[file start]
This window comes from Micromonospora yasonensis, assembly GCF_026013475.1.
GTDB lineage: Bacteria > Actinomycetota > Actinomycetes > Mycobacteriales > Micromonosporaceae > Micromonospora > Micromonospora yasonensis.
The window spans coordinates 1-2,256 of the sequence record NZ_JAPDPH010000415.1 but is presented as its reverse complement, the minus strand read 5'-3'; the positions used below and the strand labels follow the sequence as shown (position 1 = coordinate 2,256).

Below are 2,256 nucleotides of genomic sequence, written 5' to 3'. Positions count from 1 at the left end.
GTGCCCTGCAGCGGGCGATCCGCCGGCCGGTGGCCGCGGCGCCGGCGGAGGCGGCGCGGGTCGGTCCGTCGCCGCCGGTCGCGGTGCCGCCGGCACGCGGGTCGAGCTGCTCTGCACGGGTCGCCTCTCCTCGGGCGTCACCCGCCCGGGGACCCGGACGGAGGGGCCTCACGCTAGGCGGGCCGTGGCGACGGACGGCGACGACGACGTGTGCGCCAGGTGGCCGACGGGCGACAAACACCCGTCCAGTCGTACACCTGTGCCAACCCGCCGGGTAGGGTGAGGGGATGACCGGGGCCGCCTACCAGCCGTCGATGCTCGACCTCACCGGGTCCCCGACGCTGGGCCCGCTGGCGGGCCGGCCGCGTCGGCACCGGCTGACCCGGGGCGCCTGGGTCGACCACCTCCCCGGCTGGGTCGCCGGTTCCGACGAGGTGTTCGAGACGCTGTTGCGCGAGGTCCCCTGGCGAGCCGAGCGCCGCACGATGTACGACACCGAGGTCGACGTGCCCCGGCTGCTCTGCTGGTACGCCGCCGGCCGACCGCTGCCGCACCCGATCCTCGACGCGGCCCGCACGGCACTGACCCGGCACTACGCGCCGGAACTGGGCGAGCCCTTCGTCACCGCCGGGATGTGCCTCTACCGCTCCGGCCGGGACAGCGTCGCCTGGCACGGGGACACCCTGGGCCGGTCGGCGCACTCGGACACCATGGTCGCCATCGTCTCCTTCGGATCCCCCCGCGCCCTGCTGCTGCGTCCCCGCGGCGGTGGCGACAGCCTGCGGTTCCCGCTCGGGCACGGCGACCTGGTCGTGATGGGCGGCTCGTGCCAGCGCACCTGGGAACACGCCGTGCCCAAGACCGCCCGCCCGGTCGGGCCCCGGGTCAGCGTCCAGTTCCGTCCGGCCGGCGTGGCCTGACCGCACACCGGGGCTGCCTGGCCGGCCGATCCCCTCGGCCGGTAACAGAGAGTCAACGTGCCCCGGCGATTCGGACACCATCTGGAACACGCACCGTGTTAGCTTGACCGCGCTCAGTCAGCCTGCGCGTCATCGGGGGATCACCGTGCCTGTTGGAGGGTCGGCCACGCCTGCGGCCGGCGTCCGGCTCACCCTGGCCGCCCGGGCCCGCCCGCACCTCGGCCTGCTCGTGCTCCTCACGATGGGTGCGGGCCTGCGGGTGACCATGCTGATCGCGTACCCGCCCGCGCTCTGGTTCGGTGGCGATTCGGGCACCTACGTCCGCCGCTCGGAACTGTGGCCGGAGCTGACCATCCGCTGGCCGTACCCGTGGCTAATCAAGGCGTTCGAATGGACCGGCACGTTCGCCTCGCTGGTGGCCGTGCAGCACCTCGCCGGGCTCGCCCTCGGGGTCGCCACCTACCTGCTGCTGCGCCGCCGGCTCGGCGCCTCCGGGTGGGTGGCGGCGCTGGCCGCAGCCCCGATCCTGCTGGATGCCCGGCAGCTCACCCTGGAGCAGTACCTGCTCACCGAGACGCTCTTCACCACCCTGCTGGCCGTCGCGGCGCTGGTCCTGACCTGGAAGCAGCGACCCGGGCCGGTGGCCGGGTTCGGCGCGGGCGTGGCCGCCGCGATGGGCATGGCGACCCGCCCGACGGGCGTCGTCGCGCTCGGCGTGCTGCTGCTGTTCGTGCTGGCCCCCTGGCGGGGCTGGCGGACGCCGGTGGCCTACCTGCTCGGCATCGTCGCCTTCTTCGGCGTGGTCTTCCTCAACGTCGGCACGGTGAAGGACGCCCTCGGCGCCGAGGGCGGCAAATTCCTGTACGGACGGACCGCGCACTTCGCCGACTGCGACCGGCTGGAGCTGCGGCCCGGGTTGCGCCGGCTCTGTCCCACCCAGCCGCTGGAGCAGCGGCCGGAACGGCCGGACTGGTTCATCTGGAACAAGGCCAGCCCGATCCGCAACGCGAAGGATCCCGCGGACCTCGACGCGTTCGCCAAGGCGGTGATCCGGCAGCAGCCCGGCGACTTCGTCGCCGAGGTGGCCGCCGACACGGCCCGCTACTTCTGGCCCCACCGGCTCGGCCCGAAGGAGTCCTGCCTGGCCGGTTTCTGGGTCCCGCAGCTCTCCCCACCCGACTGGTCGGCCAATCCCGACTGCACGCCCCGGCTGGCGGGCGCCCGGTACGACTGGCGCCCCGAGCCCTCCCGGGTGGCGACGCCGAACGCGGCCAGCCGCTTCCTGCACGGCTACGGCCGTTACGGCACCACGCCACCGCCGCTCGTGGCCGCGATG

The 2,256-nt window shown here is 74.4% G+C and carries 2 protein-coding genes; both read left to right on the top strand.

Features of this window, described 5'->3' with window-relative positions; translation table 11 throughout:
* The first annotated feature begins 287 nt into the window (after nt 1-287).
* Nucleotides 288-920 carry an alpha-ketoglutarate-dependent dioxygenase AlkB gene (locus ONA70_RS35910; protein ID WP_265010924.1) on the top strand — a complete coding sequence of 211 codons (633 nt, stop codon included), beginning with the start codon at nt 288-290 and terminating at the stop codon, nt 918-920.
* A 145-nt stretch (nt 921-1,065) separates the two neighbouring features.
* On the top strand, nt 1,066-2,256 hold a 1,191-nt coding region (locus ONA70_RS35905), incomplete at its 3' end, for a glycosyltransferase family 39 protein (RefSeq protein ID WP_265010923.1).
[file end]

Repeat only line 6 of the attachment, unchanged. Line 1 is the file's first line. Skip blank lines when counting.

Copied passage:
The 2,256-nt window shown here is 74.4% G+C and carries 2 protein-coding genes; both read left to right on the top strand.